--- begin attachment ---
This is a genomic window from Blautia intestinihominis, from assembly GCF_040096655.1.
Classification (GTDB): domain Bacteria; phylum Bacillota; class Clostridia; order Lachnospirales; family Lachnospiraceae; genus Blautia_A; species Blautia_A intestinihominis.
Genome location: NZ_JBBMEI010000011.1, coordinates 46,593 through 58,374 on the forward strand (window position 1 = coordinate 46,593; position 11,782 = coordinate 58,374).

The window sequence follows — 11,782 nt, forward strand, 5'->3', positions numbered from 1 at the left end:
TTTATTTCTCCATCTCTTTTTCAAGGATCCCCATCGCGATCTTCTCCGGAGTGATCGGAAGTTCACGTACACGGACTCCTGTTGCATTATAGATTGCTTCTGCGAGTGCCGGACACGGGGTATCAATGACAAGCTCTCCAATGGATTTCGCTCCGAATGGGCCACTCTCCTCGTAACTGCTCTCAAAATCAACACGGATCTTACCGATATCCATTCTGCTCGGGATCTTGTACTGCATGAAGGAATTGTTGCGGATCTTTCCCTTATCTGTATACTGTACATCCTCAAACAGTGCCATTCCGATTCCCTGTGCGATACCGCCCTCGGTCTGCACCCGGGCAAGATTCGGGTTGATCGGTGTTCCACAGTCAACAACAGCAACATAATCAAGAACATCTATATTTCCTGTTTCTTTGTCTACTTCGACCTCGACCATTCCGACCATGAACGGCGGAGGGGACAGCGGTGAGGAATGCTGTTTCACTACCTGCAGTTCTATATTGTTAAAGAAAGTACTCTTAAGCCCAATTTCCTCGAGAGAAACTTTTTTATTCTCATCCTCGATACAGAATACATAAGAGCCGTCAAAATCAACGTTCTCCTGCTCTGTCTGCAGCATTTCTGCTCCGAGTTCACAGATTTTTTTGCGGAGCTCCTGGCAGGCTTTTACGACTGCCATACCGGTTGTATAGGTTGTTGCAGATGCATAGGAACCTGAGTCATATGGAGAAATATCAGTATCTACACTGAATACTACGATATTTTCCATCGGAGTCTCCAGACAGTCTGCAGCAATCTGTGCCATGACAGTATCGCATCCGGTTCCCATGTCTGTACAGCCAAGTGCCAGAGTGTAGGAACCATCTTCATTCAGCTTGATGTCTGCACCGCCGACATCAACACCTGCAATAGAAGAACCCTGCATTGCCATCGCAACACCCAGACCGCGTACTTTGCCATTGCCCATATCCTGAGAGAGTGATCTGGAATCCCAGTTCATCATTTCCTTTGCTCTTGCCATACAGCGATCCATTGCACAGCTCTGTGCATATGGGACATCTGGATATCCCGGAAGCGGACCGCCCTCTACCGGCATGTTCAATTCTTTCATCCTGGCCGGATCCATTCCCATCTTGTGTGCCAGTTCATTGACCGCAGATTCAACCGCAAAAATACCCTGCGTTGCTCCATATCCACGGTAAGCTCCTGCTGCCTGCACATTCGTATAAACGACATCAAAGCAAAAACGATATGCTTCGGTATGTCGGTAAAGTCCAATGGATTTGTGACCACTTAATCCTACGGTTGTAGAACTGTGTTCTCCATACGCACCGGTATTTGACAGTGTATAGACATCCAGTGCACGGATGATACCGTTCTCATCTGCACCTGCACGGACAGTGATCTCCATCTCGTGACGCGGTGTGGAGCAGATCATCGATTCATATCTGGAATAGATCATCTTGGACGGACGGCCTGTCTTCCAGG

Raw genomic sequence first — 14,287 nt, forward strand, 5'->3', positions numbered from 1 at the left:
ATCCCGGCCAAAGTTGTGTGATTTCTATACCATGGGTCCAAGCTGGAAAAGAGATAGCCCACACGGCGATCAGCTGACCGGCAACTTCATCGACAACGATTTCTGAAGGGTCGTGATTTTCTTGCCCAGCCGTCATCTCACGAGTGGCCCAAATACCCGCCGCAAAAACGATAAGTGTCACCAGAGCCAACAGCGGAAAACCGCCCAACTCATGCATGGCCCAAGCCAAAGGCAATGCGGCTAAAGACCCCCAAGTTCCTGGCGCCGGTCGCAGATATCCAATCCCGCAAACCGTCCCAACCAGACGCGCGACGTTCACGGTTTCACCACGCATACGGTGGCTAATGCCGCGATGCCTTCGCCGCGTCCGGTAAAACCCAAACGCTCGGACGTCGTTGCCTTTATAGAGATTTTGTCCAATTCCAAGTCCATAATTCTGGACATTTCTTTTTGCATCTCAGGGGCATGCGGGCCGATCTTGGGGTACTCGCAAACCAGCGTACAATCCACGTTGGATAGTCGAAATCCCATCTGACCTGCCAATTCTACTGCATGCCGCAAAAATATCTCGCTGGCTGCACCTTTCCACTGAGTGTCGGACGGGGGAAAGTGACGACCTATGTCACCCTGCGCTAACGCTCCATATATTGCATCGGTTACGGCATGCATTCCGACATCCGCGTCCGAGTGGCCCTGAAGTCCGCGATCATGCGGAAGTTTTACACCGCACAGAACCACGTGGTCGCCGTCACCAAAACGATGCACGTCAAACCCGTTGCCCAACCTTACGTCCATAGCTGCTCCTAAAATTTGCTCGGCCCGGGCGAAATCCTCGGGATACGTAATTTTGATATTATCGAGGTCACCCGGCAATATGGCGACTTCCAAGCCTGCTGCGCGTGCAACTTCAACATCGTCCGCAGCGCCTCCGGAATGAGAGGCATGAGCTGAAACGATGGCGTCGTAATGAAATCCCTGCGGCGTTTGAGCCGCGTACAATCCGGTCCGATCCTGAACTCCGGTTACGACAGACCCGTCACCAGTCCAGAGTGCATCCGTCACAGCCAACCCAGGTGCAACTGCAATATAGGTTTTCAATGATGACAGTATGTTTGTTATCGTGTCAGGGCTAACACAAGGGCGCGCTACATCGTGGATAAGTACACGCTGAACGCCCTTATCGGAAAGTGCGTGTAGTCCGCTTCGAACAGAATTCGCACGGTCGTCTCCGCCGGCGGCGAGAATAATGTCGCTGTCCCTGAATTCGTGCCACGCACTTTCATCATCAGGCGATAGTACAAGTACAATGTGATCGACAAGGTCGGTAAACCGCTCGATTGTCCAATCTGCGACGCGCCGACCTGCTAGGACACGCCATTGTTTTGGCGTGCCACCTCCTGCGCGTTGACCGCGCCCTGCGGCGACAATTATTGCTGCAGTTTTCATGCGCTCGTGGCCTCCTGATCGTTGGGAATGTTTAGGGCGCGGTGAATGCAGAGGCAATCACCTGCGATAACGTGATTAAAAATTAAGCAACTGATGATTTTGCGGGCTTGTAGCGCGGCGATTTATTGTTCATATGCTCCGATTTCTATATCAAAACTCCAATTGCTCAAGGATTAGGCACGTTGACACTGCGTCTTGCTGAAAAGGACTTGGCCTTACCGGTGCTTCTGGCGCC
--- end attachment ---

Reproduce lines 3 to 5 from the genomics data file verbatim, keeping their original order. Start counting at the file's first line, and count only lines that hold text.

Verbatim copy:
Genome location: NZ_JBBMEI010000011.1, coordinates 46,593 through 58,374 on the forward strand (window position 1 = coordinate 46,593; position 11,782 = coordinate 58,374).

The window sequence follows — 11,782 nt, forward strand, 5'->3', positions numbered from 1 at the left end:
TTTATTTCTCCATCTCTTTTTCAAGGATCCCCATCGCGATCTTCTCCGGAGTGATCGGAAGTTCACGTACACGGACTCCTGTTGCATTATAGATTGCTTCTGCGAGTGCCGGACACGGGGTATCAATGACAAGCTCTCCAATGGATTTCGCTCCGAATGGGCCACTCTCCTCGTAACTGCTCTCAAAATCAACACGGATCTTACCGATATCCATTCTGCTCGGGATCTTGTACTGCATGAAGGAATTGTTGCGGATCTTTCCCTTATCTGTATACTGTACATCCTCAAACAGTGCCATTCCGATTCCCTGTGCGATACCGCCCTCGGTCTGCACCCGGGCAAGATTCGGGTTGATCGGTGTTCCACAGTCAACAACAGCAACATAATCAAGAACATCTATATTTCCTGTTTCTTTGTCTACTTCGACCTCGACCATTCCGACCATGAACGGCGGAGGGGACAGCGGTGAGGAATGCTGTTTCACTACCTGCAGTTCTATATTGTTAAAGAAAGTACTCTTAAGCCCAATTTCCTCGAGAGAAACTTTTTTATTCTCATCCTCGATACAGAATACATAAGAGCCGTCAAAATCAACGTTCTCCTGCTCTGTCTGCAGCATTTCTGCTCCGAGTTCACAGATTTTTTTGCGGAGCTCCTGGCAGGCTTTTACGACTGCCATACCGGTTGTATAGGTTGTTGCAGATGCATAGGAACCTGAGTCATATGGAGAAATATCAGTATCTACACTGAATACTACGATATTTTCCATCGGAGTCTCCAGACAGTCTGCAGCAATCTGTGCCATGACAGTATCGCATCCGGTTCCCATGTCTGTACAGCCAAGTGCCAGAGTGTAGGAACCATCTTCATTCAGCTTGATGTCTGCACCGCCGACATCAACACCTGCAATAGAAGAACCCTGCATTGCCATCGCAACACCCAGACCGCGTACTTTGCCATTGCCCATATCCTGAGAGAGTGATCTGGAATCCCAGTTCATCATTTCCTTTGCTCTTGCCATACAGCGATCCATTGCACAGCTCTGTGCATATGGGACATCTGGATATCCCGGAAGCGGACCGCCCTCTACCGGCATGTTCAATTCTTTCATCCTGGCCGGATCCATTCCCATCTTGTGTGCCAGTTCATTGACCGCAGATTCAACCGCAAAAATACCCTGCGTTGCTCCATATCCACGGTAAGCTCCTGCTGCCTGCACATTCGTATAAACGACATCAAAGCAAAAACGATATGCTTCGGTATGTCGGTAAAGTCCAATGGATTTGTGACCACTTAATCCTACGGTTGTAGAACTGTGTTCTCCATACGCACCGGTATTTGACAGTGTATAGACATCCAGTGCACGGATGATACCGTTCTCATCTGCACCTGCACGGACAGTGATCTCCATCTCGTGACGCGGTGTGGAGCAGATCATCGATTCATATCTGGAATAGATCATCTTGGACGGACGGCCTGTCTTCCAGG